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Publication numberUSH856 H
Publication typeGrant
Application numberUS 07/226,020
Publication dateDec 4, 1990
Filing dateJul 29, 1988
Priority dateJul 29, 1988
Publication number07226020, 226020, US H856 H, US H856H, US-H-H856, USH856 H, USH856H
InventorsLeon Kutik, Roger J. Lussier
Original AssigneeW. R. Grace & Co.-Conn.
Export CitationBiBTeX, EndNote, RefMan
External Links: USPTO, USPTO Assignment, Espacenet
Cation exchange Y zeolites as corrosion inhibitors
US H856 H
Zeolites free from heavy metal cations are ion-exchanged with alkaline earth metal cations. The exchanged zeolites provide corrosion resistance to paints for metals, especially ferrous metals, without environmental hazard caused by use of heavy-metal anti-corrosion materials such as lead, chromium, zinc, etc.
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We claim:
1. A paint composition which contains an alkaline earth metal exchanged Y zeolite, said zeolite being substantially free from heavy metal cations.
2. The composition of claim 1 wherein the zeolite is ultrastable Y zeolite.
3. The composition of claim 1 or 2 wherein the alkaline earth metal cation is a member of the group Mg, Ca, Ba, and mixtures thereof.
4. The composition of claim 3 wherein the amount of alkaline earth cation in the zeolite expressed as oxide is within the range of about 3-25 weight percent.
5. The composition of claim 1 wherein the amount of zeolite is in the range 1 to 20 weight percent.
6. A metal substrate coated with the composition of claim 1.
7. A method for protecting a metal substrate from corrosion which comprises coating the substrate with the composition of claim 1.

This invention relates to the corrosion protection of metals, especially ferrous metals.


Y zeolites (free from heavy metals) are ion-exchanged with ions of an alkaline earth metal. The cation exchanged Y zeolites provide corrosion resistance to paints for metals, especially ferrous metals, without health or environmental hazard caused by use of heavy-metal anti-corrosion materials such as lead, chromium, zinc, etc.

Background of the Invention

In order to protect iron and steel objects which are exposed to atmospheric corrosion, for example, automobiles, railroad equipment, ships, bridges, storage tanks, and the like, it is routine to coat them with several layers of paints, the first of which, the primer, acts as a sealing layer between the metal and the atmosphere. This primer typically contains rather large quantities of a corrosion-protective material which is intended to inhibit the harmful effect of sulfur, nitrogen, and carbon oxides in the air, as well as water vapor. Materials used for this purpose in the past are the heavy metal compounds, such as red lead, zinc, chromium oxide, and the like. These are generally quite effective; unfortunately they often offer severe health hazards and enduring harm to the environment.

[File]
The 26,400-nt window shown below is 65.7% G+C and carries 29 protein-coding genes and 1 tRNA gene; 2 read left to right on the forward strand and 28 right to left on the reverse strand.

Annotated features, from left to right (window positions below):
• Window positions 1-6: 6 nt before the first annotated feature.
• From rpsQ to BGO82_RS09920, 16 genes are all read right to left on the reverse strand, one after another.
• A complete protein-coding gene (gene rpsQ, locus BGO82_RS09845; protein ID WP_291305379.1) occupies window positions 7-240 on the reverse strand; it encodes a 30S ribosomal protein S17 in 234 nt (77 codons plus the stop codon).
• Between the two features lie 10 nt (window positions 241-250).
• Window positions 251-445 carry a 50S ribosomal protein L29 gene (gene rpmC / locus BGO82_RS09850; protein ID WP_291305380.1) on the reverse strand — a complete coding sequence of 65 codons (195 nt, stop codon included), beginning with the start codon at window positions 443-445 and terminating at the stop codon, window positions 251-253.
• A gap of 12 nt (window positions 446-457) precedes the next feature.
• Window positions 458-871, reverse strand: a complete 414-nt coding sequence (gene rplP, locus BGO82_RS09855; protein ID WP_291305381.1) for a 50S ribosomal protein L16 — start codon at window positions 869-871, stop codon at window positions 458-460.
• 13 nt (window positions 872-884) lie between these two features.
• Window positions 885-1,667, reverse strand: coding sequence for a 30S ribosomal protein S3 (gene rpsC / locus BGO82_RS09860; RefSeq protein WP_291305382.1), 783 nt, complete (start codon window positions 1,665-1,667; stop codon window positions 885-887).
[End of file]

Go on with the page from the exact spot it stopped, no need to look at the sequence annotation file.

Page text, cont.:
Extensive attempts have been made to develop anti-corrosion materials free from heavy metals.

U.S. Pat. No. 2,913,419 discloses a sodium aluminum silicate coating on a particle core, ion-exchanged with calcium nitrate, as an anti-corrosion paint additive.

U.S. Pat. Nos. 2,848,346, 3,228,784 and 3,509,082 disclose amorphous sodium aluminosilicate zeolite pigments and pigment extenders which may be exchanged with cations such as hydrogen, lithium, calcium, barium, ammonium or cadmium.

U.S. Pat. No. 3,899,624 discloses ion exchange resins containing zinc as anti-corrosion additive for paints.

U.S. Pat. No. 4,419,137 (British Petroleum Co.) discloses silica gel ion-exchanged with various metals as corrosion-inhibitors for paints.

U.S. Pat. No. 4,687,595 discloses making corrosion-inhibiting particles comprising binding calcium ions to particles of silica or alumina of a certain surface area, followed by heating and water removal.

U.S. Pat. No. 4,738,720 describes anti-corrosive coating compositions which contain calcium exchanged zeolites.

U.K. Pat. No. 1,503,153 discloses zeolites ion-exchanged with heavy metals as corrosion-inhibitors for paints.


The invention is directed to a paint composition containing an alkaline earth metal exchanged Y zeolite as an anti-corrosion additive. The cation exchanged type zeolite is free from anti-corrosion heavy metals such as zinc, lead, and chromium. The invention includes the coatings resulting from the use of these paints, articles coated with the paints, and the method of rendering a paint non-corrosive by incorporating our treated zeolites into the paint.

The term "paint" is used in the generic sense and includes all liquid coating materials intended for application as protective coatings to surfaces, especially metal surfaces. Primers, sealants, and like coatings for iron, steel, and other ferrous metals are especially contemplated. The term "paint" also includes varnishes, enamels, and lacquers; pigmented and non-pigmented vehicles; and both oil- and water-based compositions.

Binders in these paints include drying oils, alkyd resins, epoxy resin esters, polyurethanes, phenol resins, urea resins, melamine resins, chlorinated rubbers, epoxide resins, polyamides, polyvinyl acetate, polyvinyl butyral, polyvinylidene fluoride, polyacrylic acid esters, and the like.